Following the now infamous April 12 incident in which an elderly woman was dragged down a platform and then fell into the tracks after a new train door clamped on her hand and wouldn't let go, a fresh incident occurred with a woman getting her hand stuck in an older train car's door, but from the inside.
This incident happened Tuesday morning on an outbound N-Judah train, and the woman, who was trying to exit the train and apparently got to the door just as it was closing, got her hand trapped in the door, which would not reopen as it was supposed to. The driver evidently heard what was happening, and stopped the train after driving about a block, as NBC Bay Area reports.
Muni inspectors proceeded to inspect the door in question and found a small crack in the pressurized rubber tubing that is supposed to act as a sensor, triggering the door to reopen when an object is blocking it. As of Thursday, as a precaution, inspections were ordered on 60 of the old Breda train cars, many of which have been in continual use for 20 years.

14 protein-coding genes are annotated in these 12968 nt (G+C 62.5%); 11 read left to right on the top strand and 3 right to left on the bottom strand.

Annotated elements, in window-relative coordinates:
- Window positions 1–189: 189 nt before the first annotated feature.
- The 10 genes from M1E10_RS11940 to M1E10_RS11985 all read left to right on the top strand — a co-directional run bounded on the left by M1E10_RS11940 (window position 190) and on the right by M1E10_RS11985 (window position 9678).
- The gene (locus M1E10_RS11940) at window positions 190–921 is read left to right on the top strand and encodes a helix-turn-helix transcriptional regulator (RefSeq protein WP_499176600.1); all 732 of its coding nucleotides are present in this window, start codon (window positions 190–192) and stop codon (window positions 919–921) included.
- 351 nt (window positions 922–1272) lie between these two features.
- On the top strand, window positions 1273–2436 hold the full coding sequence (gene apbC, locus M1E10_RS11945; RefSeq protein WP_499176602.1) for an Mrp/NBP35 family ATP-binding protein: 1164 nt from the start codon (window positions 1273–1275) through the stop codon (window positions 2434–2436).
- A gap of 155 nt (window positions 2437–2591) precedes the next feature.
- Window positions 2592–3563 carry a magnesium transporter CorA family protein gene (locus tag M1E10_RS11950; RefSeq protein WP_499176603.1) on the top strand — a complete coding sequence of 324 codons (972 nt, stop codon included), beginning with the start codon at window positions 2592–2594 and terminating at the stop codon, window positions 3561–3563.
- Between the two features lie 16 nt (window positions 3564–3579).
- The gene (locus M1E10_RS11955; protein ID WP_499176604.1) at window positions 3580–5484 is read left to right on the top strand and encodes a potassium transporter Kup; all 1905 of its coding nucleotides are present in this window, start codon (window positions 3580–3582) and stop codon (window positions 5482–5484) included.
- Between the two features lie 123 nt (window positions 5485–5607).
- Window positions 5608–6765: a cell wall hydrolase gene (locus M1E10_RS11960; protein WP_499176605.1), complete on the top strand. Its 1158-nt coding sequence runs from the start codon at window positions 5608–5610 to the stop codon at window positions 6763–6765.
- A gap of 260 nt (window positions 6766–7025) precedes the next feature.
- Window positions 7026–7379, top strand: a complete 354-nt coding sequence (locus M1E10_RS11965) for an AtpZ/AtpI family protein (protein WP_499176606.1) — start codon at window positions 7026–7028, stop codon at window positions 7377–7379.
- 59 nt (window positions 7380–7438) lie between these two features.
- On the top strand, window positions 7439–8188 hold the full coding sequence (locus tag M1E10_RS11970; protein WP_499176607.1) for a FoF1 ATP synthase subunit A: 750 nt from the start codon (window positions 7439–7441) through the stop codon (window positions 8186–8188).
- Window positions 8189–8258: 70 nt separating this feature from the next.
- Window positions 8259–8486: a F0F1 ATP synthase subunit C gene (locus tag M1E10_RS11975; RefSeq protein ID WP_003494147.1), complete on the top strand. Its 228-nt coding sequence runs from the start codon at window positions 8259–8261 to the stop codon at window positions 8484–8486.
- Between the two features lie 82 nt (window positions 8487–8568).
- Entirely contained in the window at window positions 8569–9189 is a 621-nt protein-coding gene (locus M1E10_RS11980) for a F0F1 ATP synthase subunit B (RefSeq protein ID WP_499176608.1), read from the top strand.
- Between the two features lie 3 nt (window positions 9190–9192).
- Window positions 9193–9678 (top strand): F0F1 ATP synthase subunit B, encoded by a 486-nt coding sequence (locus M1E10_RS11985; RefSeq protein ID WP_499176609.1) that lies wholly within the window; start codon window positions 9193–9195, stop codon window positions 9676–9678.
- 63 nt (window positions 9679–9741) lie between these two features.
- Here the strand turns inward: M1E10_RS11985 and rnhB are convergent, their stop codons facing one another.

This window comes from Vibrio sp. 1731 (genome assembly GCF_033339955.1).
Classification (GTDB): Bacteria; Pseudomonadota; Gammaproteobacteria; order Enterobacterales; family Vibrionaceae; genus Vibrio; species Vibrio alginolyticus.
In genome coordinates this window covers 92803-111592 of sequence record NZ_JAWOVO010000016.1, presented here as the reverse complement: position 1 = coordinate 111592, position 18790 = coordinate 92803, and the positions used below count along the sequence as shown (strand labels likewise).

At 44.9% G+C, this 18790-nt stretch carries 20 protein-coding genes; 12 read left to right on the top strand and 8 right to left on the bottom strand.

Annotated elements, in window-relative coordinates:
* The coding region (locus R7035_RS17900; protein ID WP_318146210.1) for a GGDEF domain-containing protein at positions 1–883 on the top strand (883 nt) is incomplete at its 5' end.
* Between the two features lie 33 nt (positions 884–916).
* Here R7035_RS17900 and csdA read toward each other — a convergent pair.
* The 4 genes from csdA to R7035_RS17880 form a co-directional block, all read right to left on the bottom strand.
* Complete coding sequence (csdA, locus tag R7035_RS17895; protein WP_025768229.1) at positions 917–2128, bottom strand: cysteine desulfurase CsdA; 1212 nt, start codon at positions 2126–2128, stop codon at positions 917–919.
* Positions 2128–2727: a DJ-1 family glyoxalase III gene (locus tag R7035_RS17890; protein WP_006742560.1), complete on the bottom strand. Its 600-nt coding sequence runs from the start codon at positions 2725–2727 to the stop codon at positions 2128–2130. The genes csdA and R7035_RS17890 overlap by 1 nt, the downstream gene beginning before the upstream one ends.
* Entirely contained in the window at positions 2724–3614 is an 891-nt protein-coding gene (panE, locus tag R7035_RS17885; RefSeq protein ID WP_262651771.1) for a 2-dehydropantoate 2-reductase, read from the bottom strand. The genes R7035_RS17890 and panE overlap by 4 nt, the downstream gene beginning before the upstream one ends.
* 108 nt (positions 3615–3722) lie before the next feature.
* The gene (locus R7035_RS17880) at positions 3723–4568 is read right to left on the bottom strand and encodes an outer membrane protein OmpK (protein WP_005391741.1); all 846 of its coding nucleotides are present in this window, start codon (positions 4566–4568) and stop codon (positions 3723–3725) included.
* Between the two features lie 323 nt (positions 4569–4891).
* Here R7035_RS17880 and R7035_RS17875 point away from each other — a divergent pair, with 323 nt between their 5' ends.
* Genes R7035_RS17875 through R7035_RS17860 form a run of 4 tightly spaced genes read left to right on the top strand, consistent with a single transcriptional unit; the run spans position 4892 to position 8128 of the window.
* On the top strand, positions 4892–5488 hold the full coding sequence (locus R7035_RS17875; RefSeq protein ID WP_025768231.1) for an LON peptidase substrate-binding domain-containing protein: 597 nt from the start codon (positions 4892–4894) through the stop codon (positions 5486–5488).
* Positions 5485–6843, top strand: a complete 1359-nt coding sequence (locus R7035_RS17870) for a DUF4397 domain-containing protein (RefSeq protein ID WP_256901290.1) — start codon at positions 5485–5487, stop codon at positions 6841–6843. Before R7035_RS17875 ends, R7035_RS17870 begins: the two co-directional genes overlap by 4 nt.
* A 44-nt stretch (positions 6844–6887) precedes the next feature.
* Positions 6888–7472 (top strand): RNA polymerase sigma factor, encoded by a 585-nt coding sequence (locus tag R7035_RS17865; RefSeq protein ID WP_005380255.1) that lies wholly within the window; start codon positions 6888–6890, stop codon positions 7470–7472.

And that's not all! NBC Bay Area also discovered another incident that has not been reported on in which a Breda train door spontaneously opened on a crowded train while it was in motion. That incident happened on May 17, and the door was apparently triggered by a passenger hitting the door-opening bar, which is not supposed to be functional when a train is in motion. The opening of the door, however, triggered the train's emergency braking system. The incident was reported by Muni officials in a briefing paper submitted to the agency's board on Thursday.
Muni engineers found the cause to be a loose wire, and they were able to recreate the issue. But, they say, this particular failure scenario had never occurred before.
Luckily no one was hurt!
The same can't be said for Sunset resident Choi Ngor Li, who last week filed suit against the city after that April train-dragging left her with broken ribs, a collapsed lung, and fractured pelvis and spine.